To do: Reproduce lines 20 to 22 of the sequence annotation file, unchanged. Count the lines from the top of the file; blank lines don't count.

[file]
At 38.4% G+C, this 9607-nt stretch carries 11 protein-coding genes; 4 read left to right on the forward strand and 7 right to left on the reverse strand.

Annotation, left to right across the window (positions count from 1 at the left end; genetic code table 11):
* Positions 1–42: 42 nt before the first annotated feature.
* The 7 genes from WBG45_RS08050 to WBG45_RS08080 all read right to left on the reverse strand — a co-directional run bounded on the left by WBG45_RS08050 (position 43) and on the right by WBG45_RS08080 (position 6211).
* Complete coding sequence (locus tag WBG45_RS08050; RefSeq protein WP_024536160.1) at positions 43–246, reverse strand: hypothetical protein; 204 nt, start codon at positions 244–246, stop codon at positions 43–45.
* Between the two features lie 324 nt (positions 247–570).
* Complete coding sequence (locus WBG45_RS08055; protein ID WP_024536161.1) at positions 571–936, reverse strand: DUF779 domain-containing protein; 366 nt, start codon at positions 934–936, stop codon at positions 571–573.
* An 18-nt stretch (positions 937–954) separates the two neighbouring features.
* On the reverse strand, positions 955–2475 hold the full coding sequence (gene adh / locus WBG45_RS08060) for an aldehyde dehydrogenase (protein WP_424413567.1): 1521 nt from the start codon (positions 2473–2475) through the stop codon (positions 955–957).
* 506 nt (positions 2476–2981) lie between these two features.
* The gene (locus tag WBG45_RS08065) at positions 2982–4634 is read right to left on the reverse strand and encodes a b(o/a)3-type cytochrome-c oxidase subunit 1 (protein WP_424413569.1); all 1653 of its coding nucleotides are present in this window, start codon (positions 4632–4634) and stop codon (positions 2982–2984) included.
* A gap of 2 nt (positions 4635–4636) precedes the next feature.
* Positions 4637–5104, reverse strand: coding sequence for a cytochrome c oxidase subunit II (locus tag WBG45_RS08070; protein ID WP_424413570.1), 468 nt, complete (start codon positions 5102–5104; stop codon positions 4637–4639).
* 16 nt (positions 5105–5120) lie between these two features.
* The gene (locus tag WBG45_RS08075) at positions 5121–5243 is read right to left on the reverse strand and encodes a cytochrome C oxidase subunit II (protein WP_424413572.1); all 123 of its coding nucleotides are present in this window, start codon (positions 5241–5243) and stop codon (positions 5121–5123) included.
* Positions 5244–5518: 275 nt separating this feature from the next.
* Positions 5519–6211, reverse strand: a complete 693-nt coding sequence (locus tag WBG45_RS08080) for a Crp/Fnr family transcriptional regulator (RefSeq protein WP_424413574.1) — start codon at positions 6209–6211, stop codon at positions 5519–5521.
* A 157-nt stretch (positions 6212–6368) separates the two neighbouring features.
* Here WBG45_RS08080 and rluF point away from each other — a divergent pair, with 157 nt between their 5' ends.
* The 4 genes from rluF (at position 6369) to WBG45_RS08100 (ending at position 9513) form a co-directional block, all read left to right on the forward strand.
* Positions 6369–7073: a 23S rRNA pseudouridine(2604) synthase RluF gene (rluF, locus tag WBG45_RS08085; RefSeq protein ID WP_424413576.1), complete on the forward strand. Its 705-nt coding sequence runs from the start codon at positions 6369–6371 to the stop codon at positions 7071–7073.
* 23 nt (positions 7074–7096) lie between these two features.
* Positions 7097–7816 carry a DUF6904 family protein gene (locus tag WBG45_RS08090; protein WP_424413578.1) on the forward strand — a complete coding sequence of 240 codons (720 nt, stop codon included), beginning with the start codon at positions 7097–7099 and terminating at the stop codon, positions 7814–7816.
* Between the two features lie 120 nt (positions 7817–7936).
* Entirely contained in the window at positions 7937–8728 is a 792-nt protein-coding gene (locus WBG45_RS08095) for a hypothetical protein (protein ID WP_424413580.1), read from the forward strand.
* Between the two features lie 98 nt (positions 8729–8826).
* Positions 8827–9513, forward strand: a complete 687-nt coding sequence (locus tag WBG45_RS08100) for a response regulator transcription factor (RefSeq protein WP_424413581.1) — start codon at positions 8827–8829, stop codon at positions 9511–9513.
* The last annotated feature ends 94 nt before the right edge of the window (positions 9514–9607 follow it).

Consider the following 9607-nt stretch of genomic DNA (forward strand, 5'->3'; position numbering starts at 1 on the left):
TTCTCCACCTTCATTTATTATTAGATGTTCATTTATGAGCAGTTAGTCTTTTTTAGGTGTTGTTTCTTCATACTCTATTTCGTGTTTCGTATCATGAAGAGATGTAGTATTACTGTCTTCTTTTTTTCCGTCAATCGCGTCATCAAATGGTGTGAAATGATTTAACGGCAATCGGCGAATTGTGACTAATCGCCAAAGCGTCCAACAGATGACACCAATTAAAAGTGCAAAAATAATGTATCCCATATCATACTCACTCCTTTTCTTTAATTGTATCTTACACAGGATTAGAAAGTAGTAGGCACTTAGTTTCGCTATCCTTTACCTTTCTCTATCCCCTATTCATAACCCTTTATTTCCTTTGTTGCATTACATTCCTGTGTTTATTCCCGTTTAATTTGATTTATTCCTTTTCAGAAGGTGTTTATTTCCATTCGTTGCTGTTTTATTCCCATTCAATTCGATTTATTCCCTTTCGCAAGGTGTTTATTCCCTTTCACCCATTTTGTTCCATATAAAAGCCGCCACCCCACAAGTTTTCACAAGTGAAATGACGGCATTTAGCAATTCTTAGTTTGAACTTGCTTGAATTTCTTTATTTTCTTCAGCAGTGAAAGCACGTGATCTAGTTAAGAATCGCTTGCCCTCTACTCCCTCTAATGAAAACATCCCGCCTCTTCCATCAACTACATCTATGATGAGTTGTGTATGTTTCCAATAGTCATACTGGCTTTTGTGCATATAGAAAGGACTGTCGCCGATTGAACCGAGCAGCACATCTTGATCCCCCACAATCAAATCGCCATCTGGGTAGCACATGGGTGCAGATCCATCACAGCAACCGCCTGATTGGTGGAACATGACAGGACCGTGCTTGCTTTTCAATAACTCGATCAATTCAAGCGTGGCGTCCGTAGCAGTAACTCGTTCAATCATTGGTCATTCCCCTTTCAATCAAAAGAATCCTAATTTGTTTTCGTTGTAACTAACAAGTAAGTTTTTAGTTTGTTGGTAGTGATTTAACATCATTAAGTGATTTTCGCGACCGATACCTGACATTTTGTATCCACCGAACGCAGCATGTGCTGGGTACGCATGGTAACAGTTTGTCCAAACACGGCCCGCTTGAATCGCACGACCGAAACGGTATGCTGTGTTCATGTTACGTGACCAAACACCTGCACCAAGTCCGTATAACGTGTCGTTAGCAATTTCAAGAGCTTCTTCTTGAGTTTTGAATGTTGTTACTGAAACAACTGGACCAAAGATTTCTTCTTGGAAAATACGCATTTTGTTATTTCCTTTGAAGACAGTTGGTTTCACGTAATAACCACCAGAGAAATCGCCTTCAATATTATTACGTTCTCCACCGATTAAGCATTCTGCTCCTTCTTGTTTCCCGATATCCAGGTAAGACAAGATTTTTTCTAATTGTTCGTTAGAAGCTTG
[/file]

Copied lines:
* The 4 genes from rluF (at position 6369) to WBG45_RS08100 (ending at position 9513) form a co-directional block, all read left to right on the forward strand.
* Positions 6369–7073: a 23S rRNA pseudouridine(2604) synthase RluF gene (rluF, locus tag WBG45_RS08085; RefSeq protein ID WP_424413576.1), complete on the forward strand. Its 705-nt coding sequence runs from the start codon at positions 6369–6371 to the stop codon at positions 7071–7073.
* 23 nt (positions 7074–7096) lie between these two features.